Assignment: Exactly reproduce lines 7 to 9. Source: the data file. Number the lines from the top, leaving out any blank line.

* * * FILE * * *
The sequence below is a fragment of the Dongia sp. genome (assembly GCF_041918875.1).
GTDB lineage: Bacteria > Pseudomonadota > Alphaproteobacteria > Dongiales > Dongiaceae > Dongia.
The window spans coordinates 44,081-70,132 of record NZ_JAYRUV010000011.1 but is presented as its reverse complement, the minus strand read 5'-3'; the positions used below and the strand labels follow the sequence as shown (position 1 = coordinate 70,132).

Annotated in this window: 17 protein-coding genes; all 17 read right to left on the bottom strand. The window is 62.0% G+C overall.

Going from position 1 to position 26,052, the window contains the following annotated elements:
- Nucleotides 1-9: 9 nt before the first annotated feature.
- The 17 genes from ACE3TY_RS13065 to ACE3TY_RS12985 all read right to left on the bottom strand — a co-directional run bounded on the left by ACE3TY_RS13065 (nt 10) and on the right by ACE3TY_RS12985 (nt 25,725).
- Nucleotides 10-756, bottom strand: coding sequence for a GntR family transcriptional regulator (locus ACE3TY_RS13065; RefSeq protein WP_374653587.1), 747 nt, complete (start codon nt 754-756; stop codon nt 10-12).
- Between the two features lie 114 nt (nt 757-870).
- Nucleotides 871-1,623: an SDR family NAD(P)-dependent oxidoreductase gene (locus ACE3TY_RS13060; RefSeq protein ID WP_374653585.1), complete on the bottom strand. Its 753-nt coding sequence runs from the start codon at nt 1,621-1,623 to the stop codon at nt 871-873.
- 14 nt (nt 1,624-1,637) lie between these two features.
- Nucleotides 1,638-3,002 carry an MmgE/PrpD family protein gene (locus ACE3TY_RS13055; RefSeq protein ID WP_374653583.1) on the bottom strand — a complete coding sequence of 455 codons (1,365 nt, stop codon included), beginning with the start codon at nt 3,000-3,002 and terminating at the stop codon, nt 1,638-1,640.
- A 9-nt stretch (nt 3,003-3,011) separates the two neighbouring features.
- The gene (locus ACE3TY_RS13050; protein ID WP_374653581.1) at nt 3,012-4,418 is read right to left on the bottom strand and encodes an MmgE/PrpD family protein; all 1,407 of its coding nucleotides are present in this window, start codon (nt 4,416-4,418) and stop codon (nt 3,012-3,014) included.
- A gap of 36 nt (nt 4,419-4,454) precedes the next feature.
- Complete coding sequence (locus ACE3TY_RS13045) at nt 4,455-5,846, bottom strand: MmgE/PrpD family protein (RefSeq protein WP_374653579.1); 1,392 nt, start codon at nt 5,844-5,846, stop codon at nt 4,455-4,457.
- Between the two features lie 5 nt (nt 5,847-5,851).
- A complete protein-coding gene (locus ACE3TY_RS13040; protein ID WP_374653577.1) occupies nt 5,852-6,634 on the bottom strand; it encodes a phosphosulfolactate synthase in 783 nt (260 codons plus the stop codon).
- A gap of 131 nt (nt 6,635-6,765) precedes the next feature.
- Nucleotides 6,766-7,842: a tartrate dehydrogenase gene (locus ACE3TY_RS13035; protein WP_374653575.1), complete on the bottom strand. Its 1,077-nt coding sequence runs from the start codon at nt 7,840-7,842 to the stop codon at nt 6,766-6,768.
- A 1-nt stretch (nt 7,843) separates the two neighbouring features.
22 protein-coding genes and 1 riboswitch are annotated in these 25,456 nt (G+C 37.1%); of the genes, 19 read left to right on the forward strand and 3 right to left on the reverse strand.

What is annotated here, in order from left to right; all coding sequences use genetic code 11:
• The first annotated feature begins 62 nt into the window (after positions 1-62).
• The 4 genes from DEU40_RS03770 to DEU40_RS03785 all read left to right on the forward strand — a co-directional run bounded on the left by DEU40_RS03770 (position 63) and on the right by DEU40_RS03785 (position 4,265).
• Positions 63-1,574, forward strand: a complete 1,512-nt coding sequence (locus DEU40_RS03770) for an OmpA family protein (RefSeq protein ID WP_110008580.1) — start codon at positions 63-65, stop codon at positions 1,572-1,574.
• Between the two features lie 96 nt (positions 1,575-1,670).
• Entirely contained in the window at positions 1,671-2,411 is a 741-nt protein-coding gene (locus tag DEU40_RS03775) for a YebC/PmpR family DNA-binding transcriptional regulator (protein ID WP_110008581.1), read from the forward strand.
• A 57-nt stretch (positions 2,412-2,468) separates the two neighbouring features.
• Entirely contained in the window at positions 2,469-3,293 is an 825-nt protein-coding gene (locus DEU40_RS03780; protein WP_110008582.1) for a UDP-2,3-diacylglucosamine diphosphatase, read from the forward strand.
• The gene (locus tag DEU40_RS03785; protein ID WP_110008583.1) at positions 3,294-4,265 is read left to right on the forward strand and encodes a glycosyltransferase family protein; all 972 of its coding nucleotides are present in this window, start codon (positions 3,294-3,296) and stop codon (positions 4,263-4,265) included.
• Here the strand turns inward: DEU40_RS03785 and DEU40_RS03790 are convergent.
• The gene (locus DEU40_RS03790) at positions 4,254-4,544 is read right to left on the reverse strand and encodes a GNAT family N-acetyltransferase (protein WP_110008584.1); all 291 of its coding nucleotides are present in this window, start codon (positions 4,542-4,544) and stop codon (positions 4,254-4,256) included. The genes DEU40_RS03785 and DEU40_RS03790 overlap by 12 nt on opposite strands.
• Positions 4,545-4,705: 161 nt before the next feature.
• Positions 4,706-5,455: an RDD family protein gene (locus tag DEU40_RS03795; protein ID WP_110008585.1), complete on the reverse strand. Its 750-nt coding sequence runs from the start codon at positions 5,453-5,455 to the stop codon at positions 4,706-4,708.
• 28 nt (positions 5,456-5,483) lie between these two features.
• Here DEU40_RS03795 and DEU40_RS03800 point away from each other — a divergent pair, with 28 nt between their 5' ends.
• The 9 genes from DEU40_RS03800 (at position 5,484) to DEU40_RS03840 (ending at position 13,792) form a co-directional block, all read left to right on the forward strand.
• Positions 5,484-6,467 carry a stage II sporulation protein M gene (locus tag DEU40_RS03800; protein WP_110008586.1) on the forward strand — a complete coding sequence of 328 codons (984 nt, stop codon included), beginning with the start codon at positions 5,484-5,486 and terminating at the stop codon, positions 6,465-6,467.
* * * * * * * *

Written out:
- The 17 genes from ACE3TY_RS13065 to ACE3TY_RS12985 all read right to left on the bottom strand — a co-directional run bounded on the left by ACE3TY_RS13065 (nt 10) and on the right by ACE3TY_RS12985 (nt 25,725).
- Nucleotides 10-756, bottom strand: coding sequence for a GntR family transcriptional regulator (locus ACE3TY_RS13065; RefSeq protein WP_374653587.1), 747 nt, complete (start codon nt 754-756; stop codon nt 10-12).
- Between the two features lie 114 nt (nt 757-870).